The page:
Greater Manchester Combined Authority (GMCA) has launched a pilot project aimed at preventing young people from becoming homeless.
The Greater Manchester Young Person’s Homelessness Prevention Pathfinder has been rolled out in Bolton, Salford and Manchester city with a target to support 250 young people this year.
It will work with 18 to 35-year-olds, and particularly under-25s, to help them sustain existing tenancies or move into new accommodation.
GMCA said the pathfinder is also intended to “improve individuals confidence and resilience to avoid longer term homelessness”.
Backed by £663,000 in funding, the project will be delivered by newly-formed social enterprise Greater Manchester Better Outcomes Partnership alongside the combined authority and charity Depaul, as well as community-based organisations.
If successful, it will form the basis for tackling homelessness across Greater Manchester in future.
Paul Dennett, GMCA lead for housing and homelessness and mayor of Salford, said: “Tackling homelessness and the causes of homelessness remains an absolute priority for leaders here in Greater Manchester.
“As a city-region we have made great progress in recent years, but there remains so much more to do.
“We are committed to addressing the fundamental social inequalities that so often lie behind a person’s experience of homelessness.
“The Young Person’s Homelessness Prevention Pathfinder is one of many schemes and approaches being undertaken in Greater Manchester.
“Its successes will help us develop our ambitious Greater Manchester Homelessness Prevention Strategy, due later this year. We are a compassionate city-region – we don’t just walk on by.”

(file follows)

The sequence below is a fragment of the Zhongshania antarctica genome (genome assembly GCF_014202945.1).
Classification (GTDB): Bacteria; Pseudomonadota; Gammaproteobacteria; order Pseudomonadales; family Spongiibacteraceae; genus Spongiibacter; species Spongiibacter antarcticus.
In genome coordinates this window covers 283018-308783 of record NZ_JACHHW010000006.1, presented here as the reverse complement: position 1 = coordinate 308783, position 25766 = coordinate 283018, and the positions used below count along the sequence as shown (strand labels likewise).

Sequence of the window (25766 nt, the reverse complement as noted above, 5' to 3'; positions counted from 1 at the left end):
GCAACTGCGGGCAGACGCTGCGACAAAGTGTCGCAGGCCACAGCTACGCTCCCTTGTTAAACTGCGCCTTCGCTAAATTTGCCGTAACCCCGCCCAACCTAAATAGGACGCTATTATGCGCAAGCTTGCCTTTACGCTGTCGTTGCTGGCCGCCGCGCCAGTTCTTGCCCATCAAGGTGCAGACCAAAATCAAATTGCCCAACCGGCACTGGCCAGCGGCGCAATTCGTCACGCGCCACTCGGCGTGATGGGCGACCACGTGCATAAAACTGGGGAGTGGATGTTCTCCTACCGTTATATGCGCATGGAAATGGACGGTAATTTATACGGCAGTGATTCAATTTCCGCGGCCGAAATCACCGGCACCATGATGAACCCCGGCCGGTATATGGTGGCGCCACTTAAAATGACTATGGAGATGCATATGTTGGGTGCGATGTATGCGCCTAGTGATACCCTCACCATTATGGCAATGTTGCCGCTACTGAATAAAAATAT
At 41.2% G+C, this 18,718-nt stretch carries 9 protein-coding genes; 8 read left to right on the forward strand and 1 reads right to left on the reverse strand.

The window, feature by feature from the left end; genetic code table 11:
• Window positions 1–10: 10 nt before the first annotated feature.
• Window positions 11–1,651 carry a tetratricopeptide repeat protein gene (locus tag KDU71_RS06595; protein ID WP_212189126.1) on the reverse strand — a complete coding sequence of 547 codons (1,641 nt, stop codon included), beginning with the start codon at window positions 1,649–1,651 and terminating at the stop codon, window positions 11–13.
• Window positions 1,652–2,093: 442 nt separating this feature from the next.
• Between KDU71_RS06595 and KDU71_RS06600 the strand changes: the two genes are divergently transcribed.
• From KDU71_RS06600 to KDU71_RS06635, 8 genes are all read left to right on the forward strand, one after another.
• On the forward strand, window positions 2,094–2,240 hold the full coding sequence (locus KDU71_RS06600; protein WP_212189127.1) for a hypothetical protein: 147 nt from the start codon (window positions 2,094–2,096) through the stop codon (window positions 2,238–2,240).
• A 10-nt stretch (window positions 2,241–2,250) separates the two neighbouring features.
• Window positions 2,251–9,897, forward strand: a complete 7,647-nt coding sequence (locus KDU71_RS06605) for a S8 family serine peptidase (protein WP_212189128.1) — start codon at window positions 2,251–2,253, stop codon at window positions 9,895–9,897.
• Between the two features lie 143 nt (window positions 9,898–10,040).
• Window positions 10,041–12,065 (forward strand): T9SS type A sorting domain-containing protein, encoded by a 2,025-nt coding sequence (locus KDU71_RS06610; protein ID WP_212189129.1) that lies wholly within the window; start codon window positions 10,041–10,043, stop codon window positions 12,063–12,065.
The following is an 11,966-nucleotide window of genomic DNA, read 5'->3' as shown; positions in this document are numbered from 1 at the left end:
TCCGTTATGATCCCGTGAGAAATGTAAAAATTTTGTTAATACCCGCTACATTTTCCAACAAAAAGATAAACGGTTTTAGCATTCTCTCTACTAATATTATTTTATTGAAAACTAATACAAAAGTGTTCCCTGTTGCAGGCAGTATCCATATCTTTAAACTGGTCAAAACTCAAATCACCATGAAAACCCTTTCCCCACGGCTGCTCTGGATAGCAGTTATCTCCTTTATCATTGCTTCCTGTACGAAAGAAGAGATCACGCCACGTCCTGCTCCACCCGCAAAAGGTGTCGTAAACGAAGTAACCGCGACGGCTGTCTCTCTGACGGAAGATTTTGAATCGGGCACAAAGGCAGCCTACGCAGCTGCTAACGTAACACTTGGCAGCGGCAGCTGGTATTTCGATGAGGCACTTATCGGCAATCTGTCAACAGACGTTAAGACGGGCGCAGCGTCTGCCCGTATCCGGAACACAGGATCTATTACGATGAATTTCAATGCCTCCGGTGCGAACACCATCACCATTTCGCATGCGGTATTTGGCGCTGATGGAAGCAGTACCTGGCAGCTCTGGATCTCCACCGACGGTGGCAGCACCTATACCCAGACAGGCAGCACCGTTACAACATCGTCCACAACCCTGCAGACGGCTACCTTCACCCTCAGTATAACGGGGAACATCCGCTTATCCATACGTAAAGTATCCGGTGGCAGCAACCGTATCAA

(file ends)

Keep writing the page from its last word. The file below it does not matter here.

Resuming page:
Depaul coaches will help young people set and stick to personal targets, with housing and money advice including mediation to prevent eviction or tenancy abandonments, as well as referrals to accommodation and health, education and employment services.
Alexia Murphy from Depaul said: “By working with young people at this early stage we can prevent them from falling into homelessness and support them to sustain accommodation into the future.”
The Greater Manchester Homelessness Prevention strategy will outline a five-year vision for slashing homelessness and rough sleeping in the city-region through reform of public services.
Councils counted 115 people sleeping rough across Greater Manchester in November, down from 151 in November 2019 and 241 the year before that.
The combined authority’s A Bed Every Night scheme, intended to eliminate the need for bedding down outside, sees it accommodate around 520 people each night.